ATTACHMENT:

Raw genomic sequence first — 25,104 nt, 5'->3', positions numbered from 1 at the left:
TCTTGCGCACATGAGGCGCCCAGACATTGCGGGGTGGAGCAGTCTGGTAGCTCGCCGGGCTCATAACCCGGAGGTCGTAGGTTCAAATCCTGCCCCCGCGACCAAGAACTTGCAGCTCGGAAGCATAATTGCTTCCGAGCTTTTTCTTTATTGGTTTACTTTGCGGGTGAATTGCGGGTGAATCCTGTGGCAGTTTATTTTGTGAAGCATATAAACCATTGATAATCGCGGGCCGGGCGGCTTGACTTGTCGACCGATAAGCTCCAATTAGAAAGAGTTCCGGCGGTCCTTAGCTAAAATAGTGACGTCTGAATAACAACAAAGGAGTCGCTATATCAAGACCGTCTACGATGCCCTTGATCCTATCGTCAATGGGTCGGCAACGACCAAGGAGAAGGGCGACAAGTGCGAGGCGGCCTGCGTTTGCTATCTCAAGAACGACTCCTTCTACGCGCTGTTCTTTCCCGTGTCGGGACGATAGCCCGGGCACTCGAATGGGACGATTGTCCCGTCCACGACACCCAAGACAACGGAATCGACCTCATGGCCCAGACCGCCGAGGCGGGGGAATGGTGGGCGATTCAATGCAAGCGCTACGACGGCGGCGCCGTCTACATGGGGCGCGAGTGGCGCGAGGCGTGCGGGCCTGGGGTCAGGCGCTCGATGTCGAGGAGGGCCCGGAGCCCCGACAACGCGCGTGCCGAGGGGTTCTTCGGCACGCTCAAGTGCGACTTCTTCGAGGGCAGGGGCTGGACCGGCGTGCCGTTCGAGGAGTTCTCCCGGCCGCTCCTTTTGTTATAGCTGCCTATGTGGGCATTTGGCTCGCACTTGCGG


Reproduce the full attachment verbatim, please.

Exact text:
Raw genomic sequence first — 25,104 nt, 5'->3', positions numbered from 1 at the left:
TCTTGCGCACATGAGGCGCCCAGACATTGCGGGGTGGAGCAGTCTGGTAGCTCGCCGGGCTCATAACCCGGAGGTCGTAGGTTCAAATCCTGCCCCCGCGACCAAGAACTTGCAGCTCGGAAGCATAATTGCTTCCGAGCTTTTTCTTTATTGGTTTACTTTGCGGGTGAATTGCGGGTGAATCCTGTGGCAGTTTATTTTGTGAAGCATATAAACCATTGATAATCGCGGGCCGGGCGGCTTGACTTGTCGACCGATAAGCTCCAATTAGAAAGAGTTCCGGCGGTCCTTAGCTAAAATAGTGACGTCTGAATAACAACAAAGGAGTCGCTATATCAAGACCGTCTACGATGCCCTTGATCCTATCGTCAATGGGTCGGCAACGACCAAGGAGAAGGGCGACAAGTGCGAGGCGGCCTGCGTTTGCTATCTCAAGAACGACTCCTTCTACGCGCTGTTCTTTCCCGTGTCGGGACGATAGCCCGGGCACTCGAATGGGACGATTGTCCCGTCCACGACACCCAAGACAACGGAATCGACCTCATGGCCCAGACCGCCGAGGCGGGGGAATGGTGGGCGATTCAATGCAAGCGCTACGACGGCGGCGCCGTCTACATGGGGCGCGAGTGGCGCGAGGCGTGCGGGCCTGGGGTCAGGCGCTCGATGTCGAGGAGGGCCCGGAGCCCCGACAACGCGCGTGCCGAGGGGTTCTTCGGCACGCTCAAGTGCGACTTCTTCGAGGGCAGGGGCTGGACCGGCGTGCCGTTCGAGGAGTTCTCCCGGCCGCTCCTTTTGTTATAGCTGCCTATGTGGGCATTTGGCTCGCACTTGCGG